NEW FACES IN THE WORLD'S "OLDEST PROFESSION": THE EMERGENCE OF MALE HETEROSEXUAL PROSTITUTION; DELINQUENT SELF-CONCEPTIONS AND GENDER: FURTHER INVESTIGATION OF THE PERSONAL RELEVANCE OF INFRACTION; WOMEN AND WORK: A STUDY OF SOCIAL STRUCTURE, SELF-ESTEEM, AND SIGNIFICANT OTHERS (DEVIANCE).
AuthorWILTFANG, GREGORY LEE.
Juvenile delinquency -- Arizona -- Sex differences.
Self-perception -- Arizona.
Sex role -- Arizona.
Women -- Arizona -- Tucson -- Social conditions.
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PublisherThe University of Arizona.
RightsCopyright © is held by the author. Digital access to this material is made possible by the University Libraries, University of Arizona. Further transmission, reproduction or presentation (such as public display or performance) of protected items is prohibited except with permission of the author.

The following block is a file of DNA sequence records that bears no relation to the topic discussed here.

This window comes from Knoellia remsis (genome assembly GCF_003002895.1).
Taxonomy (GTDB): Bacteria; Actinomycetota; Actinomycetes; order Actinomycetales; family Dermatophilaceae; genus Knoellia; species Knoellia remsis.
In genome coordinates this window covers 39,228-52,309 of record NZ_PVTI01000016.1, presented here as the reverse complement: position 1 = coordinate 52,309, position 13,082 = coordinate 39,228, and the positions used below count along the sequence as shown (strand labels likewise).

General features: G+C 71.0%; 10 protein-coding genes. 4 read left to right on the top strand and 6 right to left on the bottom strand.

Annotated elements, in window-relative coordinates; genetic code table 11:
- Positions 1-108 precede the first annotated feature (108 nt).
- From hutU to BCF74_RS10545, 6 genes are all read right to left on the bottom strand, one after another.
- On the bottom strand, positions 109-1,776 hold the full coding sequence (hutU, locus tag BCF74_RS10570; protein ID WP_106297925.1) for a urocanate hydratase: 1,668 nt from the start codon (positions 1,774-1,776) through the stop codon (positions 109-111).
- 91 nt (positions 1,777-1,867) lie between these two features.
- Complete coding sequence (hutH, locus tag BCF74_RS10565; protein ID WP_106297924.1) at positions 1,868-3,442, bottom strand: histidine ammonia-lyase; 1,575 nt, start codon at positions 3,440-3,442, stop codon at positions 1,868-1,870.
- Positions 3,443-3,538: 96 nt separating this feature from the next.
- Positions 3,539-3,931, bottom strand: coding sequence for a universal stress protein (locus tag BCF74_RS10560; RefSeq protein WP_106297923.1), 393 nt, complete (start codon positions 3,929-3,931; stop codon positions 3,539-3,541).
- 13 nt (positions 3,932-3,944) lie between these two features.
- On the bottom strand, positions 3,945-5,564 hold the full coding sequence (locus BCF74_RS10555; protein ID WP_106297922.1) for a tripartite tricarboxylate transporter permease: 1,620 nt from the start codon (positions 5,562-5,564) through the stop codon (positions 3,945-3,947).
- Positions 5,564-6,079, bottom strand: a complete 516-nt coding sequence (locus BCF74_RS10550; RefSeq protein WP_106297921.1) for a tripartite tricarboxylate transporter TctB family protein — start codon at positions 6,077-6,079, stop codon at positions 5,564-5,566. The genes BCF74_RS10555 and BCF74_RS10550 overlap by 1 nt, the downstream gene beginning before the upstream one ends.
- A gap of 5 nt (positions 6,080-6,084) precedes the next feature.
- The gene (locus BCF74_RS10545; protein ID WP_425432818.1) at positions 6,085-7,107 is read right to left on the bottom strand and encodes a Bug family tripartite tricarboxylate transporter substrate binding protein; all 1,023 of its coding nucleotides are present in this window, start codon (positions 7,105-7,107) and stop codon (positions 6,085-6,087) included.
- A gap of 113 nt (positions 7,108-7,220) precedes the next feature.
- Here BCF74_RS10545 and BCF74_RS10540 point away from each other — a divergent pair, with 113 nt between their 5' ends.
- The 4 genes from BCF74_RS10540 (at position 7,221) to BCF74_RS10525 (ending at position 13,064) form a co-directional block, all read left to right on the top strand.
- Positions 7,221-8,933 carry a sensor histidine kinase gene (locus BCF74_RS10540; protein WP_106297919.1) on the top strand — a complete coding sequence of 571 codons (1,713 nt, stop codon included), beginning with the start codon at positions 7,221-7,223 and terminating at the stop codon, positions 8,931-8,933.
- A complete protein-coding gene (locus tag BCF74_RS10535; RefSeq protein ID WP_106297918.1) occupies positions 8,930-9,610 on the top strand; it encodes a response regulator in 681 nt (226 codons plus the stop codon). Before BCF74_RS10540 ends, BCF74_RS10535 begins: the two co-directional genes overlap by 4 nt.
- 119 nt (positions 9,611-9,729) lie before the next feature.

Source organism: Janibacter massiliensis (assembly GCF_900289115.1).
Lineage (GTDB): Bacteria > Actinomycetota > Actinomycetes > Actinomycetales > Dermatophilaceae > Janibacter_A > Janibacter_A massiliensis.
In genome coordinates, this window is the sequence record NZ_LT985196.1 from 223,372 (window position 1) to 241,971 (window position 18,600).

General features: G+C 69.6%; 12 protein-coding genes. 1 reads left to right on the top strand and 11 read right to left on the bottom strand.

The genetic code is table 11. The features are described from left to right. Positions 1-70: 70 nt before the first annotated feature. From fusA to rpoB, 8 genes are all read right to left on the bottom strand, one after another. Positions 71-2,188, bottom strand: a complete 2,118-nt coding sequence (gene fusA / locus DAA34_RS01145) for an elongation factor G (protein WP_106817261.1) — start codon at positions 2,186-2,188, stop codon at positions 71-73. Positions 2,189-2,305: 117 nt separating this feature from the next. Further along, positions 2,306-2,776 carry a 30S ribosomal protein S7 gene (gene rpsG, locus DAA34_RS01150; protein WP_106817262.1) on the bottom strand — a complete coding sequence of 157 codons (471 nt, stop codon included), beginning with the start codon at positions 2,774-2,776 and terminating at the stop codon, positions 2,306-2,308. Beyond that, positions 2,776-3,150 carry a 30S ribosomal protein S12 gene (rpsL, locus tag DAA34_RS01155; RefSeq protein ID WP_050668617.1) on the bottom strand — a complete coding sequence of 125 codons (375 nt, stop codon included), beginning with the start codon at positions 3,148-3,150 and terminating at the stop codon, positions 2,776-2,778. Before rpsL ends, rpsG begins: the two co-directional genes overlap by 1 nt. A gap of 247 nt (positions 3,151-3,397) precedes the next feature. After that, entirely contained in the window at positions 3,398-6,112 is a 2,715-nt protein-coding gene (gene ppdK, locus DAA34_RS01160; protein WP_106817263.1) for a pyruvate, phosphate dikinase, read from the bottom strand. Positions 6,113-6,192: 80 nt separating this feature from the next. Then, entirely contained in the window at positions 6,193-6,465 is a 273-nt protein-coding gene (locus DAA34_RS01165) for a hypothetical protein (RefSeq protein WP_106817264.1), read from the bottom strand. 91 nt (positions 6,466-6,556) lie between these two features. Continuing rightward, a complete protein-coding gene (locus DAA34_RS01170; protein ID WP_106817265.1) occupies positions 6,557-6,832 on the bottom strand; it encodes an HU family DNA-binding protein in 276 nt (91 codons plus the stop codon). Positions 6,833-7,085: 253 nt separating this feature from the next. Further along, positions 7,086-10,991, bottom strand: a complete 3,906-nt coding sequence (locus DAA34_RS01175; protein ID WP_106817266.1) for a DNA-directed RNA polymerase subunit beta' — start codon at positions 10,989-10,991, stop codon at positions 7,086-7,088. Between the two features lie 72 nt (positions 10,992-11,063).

AbstractI. Male heterosexual prostitution, women paying men for sexual services, is seldom mentioned in discussions of prostitution. While virtually ignored by social scientists, it has received attention in several recent magazine and newspaper articles. This paper reports the results of analyses of this literature. A typology of prostitute roles based on type of payment and organizational affiliation is presented and discussed. Control theory is used to explain the rise in female sexual deviance. II. This paper investigates the relevance of gender for labelling and its effect on adolescent delinquent self-conceptions in a sample of high school students. The sensitivity of females to the attitudes of others in their self-concept formation served as the basis for the formulation of several hypotheses regarding delinquent identity development and its consequences for male and female self-esteem. Boys were more likely than girls to have delinquent identities and to feel they were labelled as delinquent. The association between delinquent identities and labels varied by gender. Among those labelled as delinquent, girls are more likely than boys to have a delinquent identity. Both delinquent identities and labels have negative effects on self-esteem. Strain theory was used to explain the conditional effect of father's education. III. Large numbers of married women have entered the workforce during the past twenty years. This paper investigates effects of social position on choice of significant others in a sample of married couples. It is argued that working increases a person's social network of significant others, that not working results in a smaller network of significant others and greater dependence on them and the institutions with which they are associated. Female self-esteem is more dependent on marital quality. Spouse appreciation and marital quality are related to self-esteem, though the association varies by the self-esteem measure used. Marital quality and spouse appreciation are important for male and female self-esteem. These findings are consistent with previous research which shows that for both men and women similar social positions produce similarities in thought and behavior.